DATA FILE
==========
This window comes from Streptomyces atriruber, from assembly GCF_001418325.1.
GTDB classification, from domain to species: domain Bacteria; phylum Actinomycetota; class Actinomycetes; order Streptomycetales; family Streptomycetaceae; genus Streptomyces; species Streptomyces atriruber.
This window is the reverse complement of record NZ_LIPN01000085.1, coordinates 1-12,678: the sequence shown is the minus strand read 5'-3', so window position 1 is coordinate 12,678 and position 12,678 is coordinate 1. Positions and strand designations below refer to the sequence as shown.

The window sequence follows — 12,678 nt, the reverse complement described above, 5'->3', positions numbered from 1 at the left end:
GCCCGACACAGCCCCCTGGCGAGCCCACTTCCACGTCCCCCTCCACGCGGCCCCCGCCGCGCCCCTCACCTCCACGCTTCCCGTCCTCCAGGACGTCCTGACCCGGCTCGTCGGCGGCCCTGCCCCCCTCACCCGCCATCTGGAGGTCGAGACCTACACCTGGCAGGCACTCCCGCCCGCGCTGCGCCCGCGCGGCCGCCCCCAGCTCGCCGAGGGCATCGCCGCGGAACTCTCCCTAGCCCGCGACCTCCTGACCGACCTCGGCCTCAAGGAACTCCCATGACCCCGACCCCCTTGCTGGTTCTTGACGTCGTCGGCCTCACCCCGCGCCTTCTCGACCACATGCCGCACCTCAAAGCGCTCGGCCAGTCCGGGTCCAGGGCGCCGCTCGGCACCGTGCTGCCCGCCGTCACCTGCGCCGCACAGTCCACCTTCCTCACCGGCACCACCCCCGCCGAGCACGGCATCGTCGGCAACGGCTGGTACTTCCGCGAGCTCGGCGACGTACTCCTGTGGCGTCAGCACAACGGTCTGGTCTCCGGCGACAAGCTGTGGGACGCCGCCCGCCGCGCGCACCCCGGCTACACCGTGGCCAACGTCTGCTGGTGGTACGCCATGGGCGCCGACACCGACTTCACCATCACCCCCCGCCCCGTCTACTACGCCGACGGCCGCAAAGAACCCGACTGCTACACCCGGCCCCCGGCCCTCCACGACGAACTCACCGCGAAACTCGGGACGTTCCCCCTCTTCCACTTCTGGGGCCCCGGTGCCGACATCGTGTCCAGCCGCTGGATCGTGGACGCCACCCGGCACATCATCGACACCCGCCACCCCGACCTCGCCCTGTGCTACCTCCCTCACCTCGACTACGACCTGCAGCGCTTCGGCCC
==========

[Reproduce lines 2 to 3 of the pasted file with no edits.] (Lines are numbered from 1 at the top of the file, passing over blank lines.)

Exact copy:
GTDB classification, from domain to species: domain Bacteria; phylum Actinomycetota; class Actinomycetes; order Streptomycetales; family Streptomycetaceae; genus Streptomyces; species Streptomyces atriruber.
This window is the reverse complement of record NZ_LIPN01000085.1, coordinates 1-12,678: the sequence shown is the minus strand read 5'-3', so window position 1 is coordinate 12,678 and position 12,678 is coordinate 1. Positions and strand designations below refer to the sequence as shown.